AA-GWR (g/m2) (2 ATM, 2 min) 135 112 126
Immobilization Time (sec) 116 202 244
Comparative Exemplary Exemplary
Paper Coating or Binding Formulation Formulation 16 Formulation 23 Formulation 24
Brookfield Viscosity (cps) 100 rpm 1450 1300 1070
Hercules Viscosity Apparent at Peak (cps) 20.0 17.1 15.2
AA-GWR (g/m2) (2 ATM, 2 min) 142 123 116
Immobilization Time (sec) 136 242 300

The compositions and methods described herein are not limited in scope by the embodiments disclosed herein which are intended as illustrations of a few aspects of the compositions and methods and any embodiments which are functionally equivalent are within the scope of the claims. Various modifications of the compositions and methods in addition to those shown and described herein will become apparent to those skilled in the art and are intended to fall within the scope of the appended claims. Further, while only certain representative combinations of monomers used to make a composition or method steps disclosed herein are specifically discussed in the embodiments above, other combinations of monomers used to make a composition or method steps will become apparent to those skilled in the art and also are intended to fall within the scope of the appended claims. The term “comprising” and variations thereof as used herein is used synonymously with the term “including” and variations thereof and are open, non-limiting terms. Although the terms “comprising” and “including” have been used herein to describe various embodiments, the terms “consisting essentially of” and “consisting of” can be used in place of “comprising” and “including” to provide for more specific embodiments of the invention and are also disclosed.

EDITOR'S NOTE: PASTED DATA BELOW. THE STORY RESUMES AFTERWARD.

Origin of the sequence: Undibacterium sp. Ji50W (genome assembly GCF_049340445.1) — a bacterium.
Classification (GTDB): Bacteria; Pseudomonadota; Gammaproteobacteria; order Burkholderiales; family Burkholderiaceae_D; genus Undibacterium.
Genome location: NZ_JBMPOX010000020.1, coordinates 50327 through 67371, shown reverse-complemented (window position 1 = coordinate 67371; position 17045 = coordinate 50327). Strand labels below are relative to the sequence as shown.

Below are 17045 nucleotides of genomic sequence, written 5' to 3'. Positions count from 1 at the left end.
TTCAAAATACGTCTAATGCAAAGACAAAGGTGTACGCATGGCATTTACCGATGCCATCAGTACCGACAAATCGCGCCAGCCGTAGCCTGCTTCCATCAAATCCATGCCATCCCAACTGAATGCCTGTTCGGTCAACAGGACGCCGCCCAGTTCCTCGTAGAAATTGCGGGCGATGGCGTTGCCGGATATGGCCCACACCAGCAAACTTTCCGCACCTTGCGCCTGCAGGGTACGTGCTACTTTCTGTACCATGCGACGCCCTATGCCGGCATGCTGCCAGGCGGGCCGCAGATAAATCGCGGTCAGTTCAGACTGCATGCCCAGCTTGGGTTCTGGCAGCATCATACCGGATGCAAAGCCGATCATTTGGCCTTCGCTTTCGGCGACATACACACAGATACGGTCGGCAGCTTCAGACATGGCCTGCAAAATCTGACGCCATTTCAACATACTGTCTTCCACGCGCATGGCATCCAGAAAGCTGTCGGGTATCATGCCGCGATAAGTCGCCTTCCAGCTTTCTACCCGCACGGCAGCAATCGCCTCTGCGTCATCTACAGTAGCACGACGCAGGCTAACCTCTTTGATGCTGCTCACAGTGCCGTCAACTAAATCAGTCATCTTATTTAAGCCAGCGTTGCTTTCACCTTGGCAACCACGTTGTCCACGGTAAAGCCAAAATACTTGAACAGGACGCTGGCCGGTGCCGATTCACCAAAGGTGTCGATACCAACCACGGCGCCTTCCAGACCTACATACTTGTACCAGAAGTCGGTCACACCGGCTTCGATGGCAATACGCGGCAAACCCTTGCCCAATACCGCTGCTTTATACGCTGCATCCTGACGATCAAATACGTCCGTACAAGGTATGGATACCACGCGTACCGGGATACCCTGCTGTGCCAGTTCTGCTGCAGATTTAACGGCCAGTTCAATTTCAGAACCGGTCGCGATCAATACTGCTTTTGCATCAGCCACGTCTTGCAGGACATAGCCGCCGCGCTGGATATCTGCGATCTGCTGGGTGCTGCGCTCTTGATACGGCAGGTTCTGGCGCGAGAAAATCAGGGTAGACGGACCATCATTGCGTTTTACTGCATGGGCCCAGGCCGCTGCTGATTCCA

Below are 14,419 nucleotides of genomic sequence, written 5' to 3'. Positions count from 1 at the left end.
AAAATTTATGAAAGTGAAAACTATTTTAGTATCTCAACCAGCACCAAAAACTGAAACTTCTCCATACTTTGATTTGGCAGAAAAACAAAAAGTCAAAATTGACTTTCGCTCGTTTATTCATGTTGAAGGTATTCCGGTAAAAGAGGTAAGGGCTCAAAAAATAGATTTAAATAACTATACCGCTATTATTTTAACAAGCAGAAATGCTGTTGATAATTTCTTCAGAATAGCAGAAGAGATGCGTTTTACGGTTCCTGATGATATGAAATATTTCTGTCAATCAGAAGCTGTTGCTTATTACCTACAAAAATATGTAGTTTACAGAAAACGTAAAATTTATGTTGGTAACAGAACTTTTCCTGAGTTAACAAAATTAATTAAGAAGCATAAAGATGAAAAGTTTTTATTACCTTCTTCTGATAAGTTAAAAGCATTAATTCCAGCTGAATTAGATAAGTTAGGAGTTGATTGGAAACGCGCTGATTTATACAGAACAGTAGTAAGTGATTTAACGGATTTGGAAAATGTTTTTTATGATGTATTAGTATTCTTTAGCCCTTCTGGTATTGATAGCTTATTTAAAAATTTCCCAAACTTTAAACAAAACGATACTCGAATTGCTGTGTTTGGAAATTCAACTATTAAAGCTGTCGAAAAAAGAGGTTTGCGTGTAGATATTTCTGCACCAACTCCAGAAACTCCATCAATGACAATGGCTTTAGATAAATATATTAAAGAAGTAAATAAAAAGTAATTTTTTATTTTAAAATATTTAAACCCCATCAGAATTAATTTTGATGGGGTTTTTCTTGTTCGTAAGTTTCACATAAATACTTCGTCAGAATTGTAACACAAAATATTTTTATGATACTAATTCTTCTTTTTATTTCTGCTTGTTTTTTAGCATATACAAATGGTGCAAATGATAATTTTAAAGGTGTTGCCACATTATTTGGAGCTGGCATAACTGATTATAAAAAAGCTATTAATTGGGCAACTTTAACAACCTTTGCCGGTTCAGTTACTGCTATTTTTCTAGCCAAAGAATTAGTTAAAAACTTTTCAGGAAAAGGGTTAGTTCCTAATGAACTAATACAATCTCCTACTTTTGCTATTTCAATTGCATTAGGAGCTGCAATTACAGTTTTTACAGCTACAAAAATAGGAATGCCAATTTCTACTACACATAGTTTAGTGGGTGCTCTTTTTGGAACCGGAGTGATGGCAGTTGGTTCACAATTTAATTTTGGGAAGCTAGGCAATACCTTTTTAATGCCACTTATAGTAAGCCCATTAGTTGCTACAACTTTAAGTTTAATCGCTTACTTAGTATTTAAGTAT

This application claims priority from U.S. provisional application No. 61/316,488, incorporated herein by reference.

Claims (15)

What is claimed is:
1. Paper comprising a fiber matrix and a coating or binding composition comprising:
a vinyl acrylic-based copolymer derived from:
one or more monomers, the one or more monomers including a vinyl ester of a C1-C18 mono- or dicarboxylic acid; and
at least one copolymerizable surfactant of formula I, or salt thereof: